While MINSUMA officials have not disclosed who was behind Friday’s attack, a UN officer from Niger has indicated that militants from the Movement for Oneness and Jihad in West Africa (MUJAO), an al-Qaeda-linked Islamist militia, were behind it. Sources have reported that MUJAO recently formed an alliance with militants from the Fulani ethnic group in the Gao region, where Friday’s attack took place. Menaka, an isolated desert town in eastern Mali is used mainly as a temporary refuge for nomadic Tuareg tribes however in May, it was the scene of intense fighting between the Malian government and three main separatist rebel groups.

In recent weeks, attacks on UN peacekeepers have sharply increased. Over the past few weeks, roadside bombs in the Kidal region have killed ten UN peacekeepers, all from Chad. The attacks prompted the government in N’Djamena to issue a statement to the UN indicating that the Chadian contingent of MINUSMA was suffering discrimination. In August, MUJAO claimed responsibility for a rocket attack on a MINUSMA base located close to the border with Algeria. They were also blamed for a suicide attack on August 16 that killed two soldiers from Burkina Faso serving with MINUSMA in the settlement of Ber, near the city of Timbuktu. Friday’s attack further underlines the fact that security in the northern region of Mali continues to be fragile, with militant groups continuing to operate in the region, and carrying out hit-and-run attacks despite the presence of foreign forces.

Tagged as: , , , , , ,

New Peace Talks Set to Begin in Algiers

Posted on in Mali title_rule

On Monday, a second round of peace talks between the Malian government and separatist militias will begin in Algiers. The talks are aimed at ending a conflict that has continued over this past year despite the country’s efforts to return to a democracy. The two groups signed an interim agreement in June last year, which effectively paved the way for nationwide elections, however since President Ibrahim Boubacar Keita was elected to power, negotiations have stalled and northern Mali has seen a spike in violence by Islamist and separatist militants.

According to sources, the talks will be based on a “roadmap” that was agreed to by the different sides in July. The talks will be overseen by a “college of mediators,” which includes Algeria, the African Union (AU) and the 15-member regional bloc ECOWAS. A “college of facilitators” will be made up of delegates from France, Niger, Nigeria and the European Union. While former Prime Minister Modibo Keita, who is the president’s envoy at the talks, has disclosed “this time in Algiers, participants will get to the bottom of their problems and, it is to be hoped, come to an agreement,” Mali’s Prime Minister Moussa Mara has suggested that despite the government willing to make concessions, a “red line” has been set, noting that Mali’s territorial integrity and secular status will not be up for discussion. While there currently is no set deadline, negotiations between the Malian government and separatist militias are expected to last weeks with the claim for special legal status expected to be the main sticking point.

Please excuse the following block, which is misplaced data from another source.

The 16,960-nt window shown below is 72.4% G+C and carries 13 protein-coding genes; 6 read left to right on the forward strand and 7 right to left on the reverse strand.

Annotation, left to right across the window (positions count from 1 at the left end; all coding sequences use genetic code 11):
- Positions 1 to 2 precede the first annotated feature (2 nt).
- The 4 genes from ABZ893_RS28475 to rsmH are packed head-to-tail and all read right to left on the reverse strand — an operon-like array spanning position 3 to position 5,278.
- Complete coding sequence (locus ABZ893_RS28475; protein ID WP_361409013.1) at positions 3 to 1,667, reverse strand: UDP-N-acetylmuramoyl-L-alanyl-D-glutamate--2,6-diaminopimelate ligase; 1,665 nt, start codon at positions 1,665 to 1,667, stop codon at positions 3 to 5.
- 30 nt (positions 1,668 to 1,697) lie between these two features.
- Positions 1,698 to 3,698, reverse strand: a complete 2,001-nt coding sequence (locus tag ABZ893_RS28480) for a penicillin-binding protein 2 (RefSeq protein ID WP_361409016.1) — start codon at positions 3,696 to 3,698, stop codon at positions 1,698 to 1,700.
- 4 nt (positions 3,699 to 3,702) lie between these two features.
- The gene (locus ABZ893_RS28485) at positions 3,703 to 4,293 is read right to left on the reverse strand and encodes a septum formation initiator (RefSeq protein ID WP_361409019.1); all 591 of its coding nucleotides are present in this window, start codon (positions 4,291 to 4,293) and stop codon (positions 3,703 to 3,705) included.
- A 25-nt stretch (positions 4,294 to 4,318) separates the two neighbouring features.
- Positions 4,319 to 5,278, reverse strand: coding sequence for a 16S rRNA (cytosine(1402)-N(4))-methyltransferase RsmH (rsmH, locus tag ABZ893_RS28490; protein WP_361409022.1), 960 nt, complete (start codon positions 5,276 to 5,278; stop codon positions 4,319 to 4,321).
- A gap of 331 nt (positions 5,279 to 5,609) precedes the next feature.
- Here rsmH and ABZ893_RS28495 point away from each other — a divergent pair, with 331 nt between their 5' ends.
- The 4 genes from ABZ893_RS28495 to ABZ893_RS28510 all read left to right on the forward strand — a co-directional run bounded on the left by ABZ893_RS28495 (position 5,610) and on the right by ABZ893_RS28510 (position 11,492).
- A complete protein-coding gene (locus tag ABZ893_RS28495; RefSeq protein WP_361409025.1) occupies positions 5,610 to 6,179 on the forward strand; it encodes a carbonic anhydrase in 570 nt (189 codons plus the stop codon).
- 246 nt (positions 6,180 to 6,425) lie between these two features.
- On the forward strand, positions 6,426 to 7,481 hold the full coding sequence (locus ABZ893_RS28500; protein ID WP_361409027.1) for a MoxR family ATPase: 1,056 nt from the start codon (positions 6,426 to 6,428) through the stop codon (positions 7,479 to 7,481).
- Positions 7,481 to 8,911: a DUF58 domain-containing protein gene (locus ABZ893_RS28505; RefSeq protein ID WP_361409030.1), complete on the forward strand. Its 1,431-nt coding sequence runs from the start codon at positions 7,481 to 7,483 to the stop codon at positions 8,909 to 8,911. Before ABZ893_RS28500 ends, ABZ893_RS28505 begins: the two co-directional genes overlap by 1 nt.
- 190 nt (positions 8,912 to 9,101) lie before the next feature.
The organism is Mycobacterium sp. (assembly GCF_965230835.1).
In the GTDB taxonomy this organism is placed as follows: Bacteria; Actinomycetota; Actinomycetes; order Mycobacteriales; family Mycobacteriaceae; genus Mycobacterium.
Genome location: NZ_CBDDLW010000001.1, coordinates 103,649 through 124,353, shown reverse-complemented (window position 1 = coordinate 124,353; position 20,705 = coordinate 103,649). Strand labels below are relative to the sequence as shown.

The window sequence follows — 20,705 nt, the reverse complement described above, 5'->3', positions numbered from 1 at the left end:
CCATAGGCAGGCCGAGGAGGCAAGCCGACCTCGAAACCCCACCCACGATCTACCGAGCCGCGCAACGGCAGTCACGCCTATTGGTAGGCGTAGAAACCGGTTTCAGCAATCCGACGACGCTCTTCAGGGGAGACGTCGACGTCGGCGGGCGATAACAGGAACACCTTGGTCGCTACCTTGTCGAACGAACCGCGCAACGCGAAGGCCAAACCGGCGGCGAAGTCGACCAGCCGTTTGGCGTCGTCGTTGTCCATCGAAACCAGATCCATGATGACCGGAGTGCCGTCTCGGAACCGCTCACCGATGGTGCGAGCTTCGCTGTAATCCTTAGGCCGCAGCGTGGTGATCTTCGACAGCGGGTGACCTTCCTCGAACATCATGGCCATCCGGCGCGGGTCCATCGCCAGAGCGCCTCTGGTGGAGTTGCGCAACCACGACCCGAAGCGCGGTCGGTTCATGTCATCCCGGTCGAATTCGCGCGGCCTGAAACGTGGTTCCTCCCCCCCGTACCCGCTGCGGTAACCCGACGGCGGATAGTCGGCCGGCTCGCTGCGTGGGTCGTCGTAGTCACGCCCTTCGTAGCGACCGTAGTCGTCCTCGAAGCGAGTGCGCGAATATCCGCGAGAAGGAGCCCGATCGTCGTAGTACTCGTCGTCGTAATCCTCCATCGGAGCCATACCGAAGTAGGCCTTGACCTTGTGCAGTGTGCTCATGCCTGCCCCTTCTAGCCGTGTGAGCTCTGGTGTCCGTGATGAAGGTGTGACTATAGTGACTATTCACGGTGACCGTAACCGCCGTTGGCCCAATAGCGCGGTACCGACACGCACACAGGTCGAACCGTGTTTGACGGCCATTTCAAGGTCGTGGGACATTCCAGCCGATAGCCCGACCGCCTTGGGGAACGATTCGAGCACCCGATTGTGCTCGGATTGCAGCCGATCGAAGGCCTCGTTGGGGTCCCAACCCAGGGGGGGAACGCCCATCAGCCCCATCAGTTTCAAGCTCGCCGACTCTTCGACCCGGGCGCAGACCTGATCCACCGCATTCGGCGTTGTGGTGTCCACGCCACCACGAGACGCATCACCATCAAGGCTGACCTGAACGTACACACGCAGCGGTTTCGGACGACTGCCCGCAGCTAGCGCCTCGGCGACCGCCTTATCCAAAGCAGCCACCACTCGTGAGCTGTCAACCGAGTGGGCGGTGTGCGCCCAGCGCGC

In the weeks prior to these talks, rival factions amongst the rebels, including members of the MNLA, HCUA, the Arab Movement of Azawad (MAA), the coalition of the People of Azawad, which is a sub-division of the MNLA, along with a vigilante movement in the region, met in Burkina Faso’s capital city, Ouagadougou, in order to sign a broad policy agreement that effectively ensures they will speak with one voice in Algiers. According to sources, the signatories of the document are requesting “special legal status” for their homeland in northern Mali, adding that they want official recognition of the “legitimacy of the struggle of Azawad/northern Mali for 50 years to enjoy a special status in line with the geographical, economic, social, cultural and security realities.” Although these armed groups once fought each other in northern Mali, it now appears that they are increasingly willing to unite together in order to achieve their goals and to negotiate with the Malian government.

In May of this year, clashes erupted between the Malian army and a coalition of rebels from the High Council for the Unity of Azawad (HCUA) and the National Movement for the Liberation of Azawad (MNLA), resulting in at least fifty soldiers being killed in the region of Kidal. Although a ceasefire, which was achieved by Mauritanian leader and AU chief Mohamed Ould Abdel Aziz, has since been in place, the Malian government has expressed alarm over the “concentrations of armed groups” that are present in the desert region.

Tagged as: , , , , , , , , ,